Kitec is a plumbing system that was manufactured by a Canadian corporation named IPEX sold in the United States until IPEX discontinued the product line in 2007. Kitec became a popular alternative to copper in the mid-1990’s due to its inexpensive cost and simple installation. IPEX marketed Kitec as a rugged, corrosion-resistant alternative to copper that would hold up under aggressive water conditions.
The Kitec plumbing system consists of both pipe and fittings. Kitec water pipe was manufactured as a composite cross-linked polyethylene (“PEX”) and aluminum (“AL”) pipe, whereby a thin, flexible aluminum layer was “sandwiched” between inner and outer layers of PEX plastic. Thus, Kitec water pipe was commonly referred to as “PEX-AL-PEX” pipe. Kitec pipe and fittings were connected together using either a crimped aluminum or copper ring or a compression fitting using a locking nut and split ring.
THE PROBLEM WITH KITEC
In 2005, Kitec fittings became the subject of a state class action lawsuit filed against IPEX in Clark County, Nevada. Kitec fittings were for the most part made of brass, which is mainly composed of copper and zinc. The Clark County lawsuit alleged that Kitec fittings failed because of a chemical reaction called dezincification. As alleged in the Clark County lawsuit, when hot and/or “aggressive” water flowed through the brass fittings, the zinc leached out of the fittings, thereby weakening the structural integrity of the brass and, ultimately, causing failure in the fittings.
The Clark County lawsuit only concerned Kitec fitting failures occurring in that jurisdiction, and did not concern Kitec piping product, or Kitec fitting failures occurring outside of Clark County, Nevada. However, failures of Kitec hot water pipe and fittings have been reported across the United States, prompting the filing of multiple federal nationwide class action lawsuits and investigations concerning the manufacturing process and composition of Kitec hot water pipe. During the Kitec hot water pipe manufacturing process, IPEX added an “antioxidant” to the PEX, which is a product intended to prevent the PEX from quickly corroding under the effects of light, oxygen, heat, and water exposure. In the case of Kitec hot water pipe, it appears that the antioxidant is rapidly depleting from the PEX, resulting in separation of the PEX-AL-PEX layers, corrosion of the PEX and the aluminum core and, ultimately, premature failure of the pipe.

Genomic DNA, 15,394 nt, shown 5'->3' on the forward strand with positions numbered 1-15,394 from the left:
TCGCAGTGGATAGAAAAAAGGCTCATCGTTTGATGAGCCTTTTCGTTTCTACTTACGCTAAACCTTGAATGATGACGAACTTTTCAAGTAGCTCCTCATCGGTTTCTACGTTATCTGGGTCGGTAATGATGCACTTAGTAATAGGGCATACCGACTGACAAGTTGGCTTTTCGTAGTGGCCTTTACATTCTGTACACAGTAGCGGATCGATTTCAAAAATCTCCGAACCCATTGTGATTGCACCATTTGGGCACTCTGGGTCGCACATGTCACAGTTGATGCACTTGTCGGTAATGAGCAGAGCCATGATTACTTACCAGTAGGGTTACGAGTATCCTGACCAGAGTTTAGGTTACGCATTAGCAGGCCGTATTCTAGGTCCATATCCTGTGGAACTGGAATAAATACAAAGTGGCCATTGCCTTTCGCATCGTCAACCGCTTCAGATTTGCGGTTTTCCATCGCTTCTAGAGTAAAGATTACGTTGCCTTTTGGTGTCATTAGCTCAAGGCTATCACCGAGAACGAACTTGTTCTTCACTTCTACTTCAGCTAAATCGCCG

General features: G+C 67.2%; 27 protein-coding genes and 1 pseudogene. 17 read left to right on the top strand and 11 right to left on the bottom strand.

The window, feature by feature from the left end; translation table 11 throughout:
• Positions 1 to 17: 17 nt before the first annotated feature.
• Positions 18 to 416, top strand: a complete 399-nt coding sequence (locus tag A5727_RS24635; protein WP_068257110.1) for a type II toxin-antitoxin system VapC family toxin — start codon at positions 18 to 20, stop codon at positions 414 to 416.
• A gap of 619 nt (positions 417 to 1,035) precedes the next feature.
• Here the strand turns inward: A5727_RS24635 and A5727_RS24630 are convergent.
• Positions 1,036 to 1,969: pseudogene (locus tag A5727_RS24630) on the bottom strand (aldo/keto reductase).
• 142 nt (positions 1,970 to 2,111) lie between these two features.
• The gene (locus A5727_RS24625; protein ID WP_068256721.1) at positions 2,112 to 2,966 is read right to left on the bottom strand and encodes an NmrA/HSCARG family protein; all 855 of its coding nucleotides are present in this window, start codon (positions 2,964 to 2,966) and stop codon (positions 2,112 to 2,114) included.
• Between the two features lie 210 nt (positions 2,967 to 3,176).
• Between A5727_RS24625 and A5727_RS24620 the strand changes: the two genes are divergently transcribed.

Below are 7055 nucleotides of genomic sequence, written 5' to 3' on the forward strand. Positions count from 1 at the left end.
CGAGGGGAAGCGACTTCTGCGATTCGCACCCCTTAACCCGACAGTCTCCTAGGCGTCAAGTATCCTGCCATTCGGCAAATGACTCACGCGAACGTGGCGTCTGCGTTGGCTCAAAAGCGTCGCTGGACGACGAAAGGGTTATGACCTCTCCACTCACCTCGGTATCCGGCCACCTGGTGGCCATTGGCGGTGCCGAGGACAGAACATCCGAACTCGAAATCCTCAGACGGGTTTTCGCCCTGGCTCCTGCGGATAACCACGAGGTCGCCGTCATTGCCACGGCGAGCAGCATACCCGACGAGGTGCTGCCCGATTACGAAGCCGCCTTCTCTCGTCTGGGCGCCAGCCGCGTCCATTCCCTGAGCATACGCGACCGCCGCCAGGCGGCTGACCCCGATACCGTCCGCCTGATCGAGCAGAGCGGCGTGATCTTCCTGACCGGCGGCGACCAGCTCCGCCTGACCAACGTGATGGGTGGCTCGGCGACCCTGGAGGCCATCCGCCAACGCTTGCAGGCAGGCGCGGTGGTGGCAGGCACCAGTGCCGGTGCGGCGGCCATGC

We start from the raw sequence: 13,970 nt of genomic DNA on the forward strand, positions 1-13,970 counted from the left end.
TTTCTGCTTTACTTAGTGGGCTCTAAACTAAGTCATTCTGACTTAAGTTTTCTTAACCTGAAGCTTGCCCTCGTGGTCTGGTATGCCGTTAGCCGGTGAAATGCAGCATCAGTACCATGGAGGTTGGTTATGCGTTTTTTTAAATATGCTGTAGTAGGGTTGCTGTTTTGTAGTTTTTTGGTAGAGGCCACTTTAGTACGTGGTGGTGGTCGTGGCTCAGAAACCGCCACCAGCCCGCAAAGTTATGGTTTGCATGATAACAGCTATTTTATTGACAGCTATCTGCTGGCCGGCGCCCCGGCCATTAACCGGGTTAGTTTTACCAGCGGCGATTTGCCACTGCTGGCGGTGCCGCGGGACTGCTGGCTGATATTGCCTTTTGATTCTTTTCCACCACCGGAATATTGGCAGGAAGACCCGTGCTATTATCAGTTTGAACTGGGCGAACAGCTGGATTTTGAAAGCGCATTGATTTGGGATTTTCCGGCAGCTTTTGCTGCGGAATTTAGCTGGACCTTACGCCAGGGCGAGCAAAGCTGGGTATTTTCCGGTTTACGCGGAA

WILL KITEC REALLY FAIL
A flood is one of the most disastrous events that can occur to a home, given the damage that invasive water can do to a home’s structure, appliances and furniture. There have been numerous failures of Kitec fittings and piping components reported across the United States, often resulting in severe damages to homeowners (see map of affected states, below). Given the available failure data, it is perhaps not a matter of if your Kitec Plumbing System will fail, but when.
HOW DO I KNOW IF MY HOME HAS KITEC
Identification of Kitec plumbing should be performed by a qualified plumber.
IPEX manufactured Kitec pipe in two primary colors for the interior of a home: blue for the cold water side and orange for the hot water side. A typical sample length of Kitec pipe prominently displays that it was manufactured by IPEX in Canada, along with its pressure rating and other information (see sample photographs of Kitec hot water pipe, below). Kitec fittings are likewise prominently stamped with “Kitec” and the place of manufacture on the obverse side of the fitting, (often Taiwan, as shown in the sample photographs, below) and rating agency information on the inverse side.
Contractors who plumbed homes with nonmetallic plumbing systems often affixed yellow stickers to warn electricians not to ground the electricity near the nonmetallic plumbing system. Homes that were plumbed with Kitec may have a yellow sticker inside the electrical panel box or on their boiler (see sample photograph, below). If you find this sticker in your electrical panel box or on your boiler, it is likely that your home is plumbed with Kitec or another nonmetallic plumbing system. You should only open your electrical panel box if you have experience with its safe use.
The proper way to determine whether your home has a Kitec plumbing system is to have a qualified plumber inspect your home. In many cases it may be necessary to make drywall penetrations to determine what type of plumbing is installed.
By Natalia on April 2, 2010 |